Excerpt from
The Jensen Family

Probably he got caught in a steel trap like this one over here," their dad said, pointing to an exhibit in the next case.
"But how could he get free from that?" Julie asked.

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– posted 12.04.2009

#58- M.F.B.?

A Character story about gratefulness.

The twins were really enjoying their new computer in the days following Christmas. At least Jason was. Julie wanted to play with it too but found that her turn was often cut short.
"Jason," she remarked in frustration one day, "how come when it's my turn, your turn always needs to be longer, but when it's your turn, I need to quit right on time, or even early?"
"I'm just - a - punctual person, I guess." he continued to type without looking up.
"Well your turn was over five minutes ago and I'm ready right now. How about showing me a little of your punctuality."
"Yeah, O.K. I'll give you a chance in just a few minutes. I just want to finish typing this e-mail to Jonathan."
"I've heard that one before too."
"Honest. I'm just about done. I just want to tell him the stats on this computer."
"Judging by the length of the letter, you must have already told him what everyone got, ate, and wore for Christmas." Julie sat down and leafed through a computer book but soon gave up trying to understand the jargon.
"O.K. You're time is really up," she fussed, with growing impatience. "You're already ten minutes into my time."
"Sh-h-h-h-h! I can't talk and concentrate on typing at the same time."
A few more minutes passed and finally Jason grinned and announced its completion. "There. My first long e-mail to someone else. I'm going to get Dad so I can show him how to send it."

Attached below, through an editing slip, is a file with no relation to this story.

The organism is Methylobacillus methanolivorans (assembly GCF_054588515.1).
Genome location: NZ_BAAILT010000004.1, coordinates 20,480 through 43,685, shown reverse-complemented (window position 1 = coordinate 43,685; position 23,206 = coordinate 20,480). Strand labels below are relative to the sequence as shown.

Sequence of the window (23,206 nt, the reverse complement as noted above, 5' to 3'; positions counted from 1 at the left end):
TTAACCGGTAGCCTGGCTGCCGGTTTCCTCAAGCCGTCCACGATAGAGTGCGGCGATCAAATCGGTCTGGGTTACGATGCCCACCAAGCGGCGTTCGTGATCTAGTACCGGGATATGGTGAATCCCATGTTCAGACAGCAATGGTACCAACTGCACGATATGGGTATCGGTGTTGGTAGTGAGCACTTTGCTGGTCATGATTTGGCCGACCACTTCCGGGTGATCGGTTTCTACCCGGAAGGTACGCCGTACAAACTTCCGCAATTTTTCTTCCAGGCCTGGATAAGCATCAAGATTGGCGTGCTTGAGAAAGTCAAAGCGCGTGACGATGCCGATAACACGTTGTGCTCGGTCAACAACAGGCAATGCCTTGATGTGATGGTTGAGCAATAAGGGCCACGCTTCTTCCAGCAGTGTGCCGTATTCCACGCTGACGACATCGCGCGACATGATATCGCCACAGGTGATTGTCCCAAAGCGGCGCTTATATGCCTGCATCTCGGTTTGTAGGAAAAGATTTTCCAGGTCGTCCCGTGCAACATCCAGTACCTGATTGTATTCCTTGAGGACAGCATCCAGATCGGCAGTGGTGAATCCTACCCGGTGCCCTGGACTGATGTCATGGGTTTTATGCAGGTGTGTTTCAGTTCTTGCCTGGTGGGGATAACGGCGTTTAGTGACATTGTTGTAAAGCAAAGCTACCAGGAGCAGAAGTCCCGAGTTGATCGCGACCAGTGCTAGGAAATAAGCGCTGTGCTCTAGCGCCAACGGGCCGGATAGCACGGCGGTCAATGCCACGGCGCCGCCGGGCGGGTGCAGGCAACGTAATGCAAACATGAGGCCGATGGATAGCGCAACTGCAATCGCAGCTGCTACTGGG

"I think he already knows," Julie responded as Jason exited, calling for his father. Shortly Mr. Jensen followed Jason into the dining room where the computer was set up. Jason glanced at the screen and gasped. "What happened?!"
"I don't know," Julie responded. "The lights blinked and then the computer went 'beep' and then this screen came on."
"Oh, no! Don't tell me I lost all that work!"
"I'm afraid so," Mr. Jensen affirmed. "If the power went off, even for a second, then whatever you had in the RAM memory was lost for good."
"Well, that's a bum deal. What good is it to type anything in if the stupid thing is going to erase it?"
"Now just calm down, Son. It isn't useless if you learn a lesson from it. I told you before that the cardinal rule of the computer is MFB- make frequent backups."
"Yeah, and I was going to do that as soon as I finished it."
"But if you had saved it every few minutes as I told you, then you would not have lost much when the power fluctuated. It only takes a few seconds, but it can save you hours of time and frustration."
"Daddy," Julie asked, "how come the computer forgets some things when it's turned off, but it remembers other things, like the DOS prompt?"
"That's a good question, and shows that you're thinking and observant. The computer has two kinds of memory, the RAM which stands for 'random access memory' and the ROM which means 'read only memory.' The ROM was build into the computer by the manufacturer and cannot be changed. The ROM would be like this book. All the pages are filled and bound together. It would take a lot of effort to change its contents. The RAM on the other hand is much more temporary. It is a set of memory chips that can store whatever you want into them but only while the power is on. RAM would be like a diary. A diary is a blank book to keep track of someone's thoughts, feelings, things like that. One person's diary would be completely different from another's, as one computer program could be completely different from another. However, unlike the diary, the computer RAM memory can be easily erased and used for something else."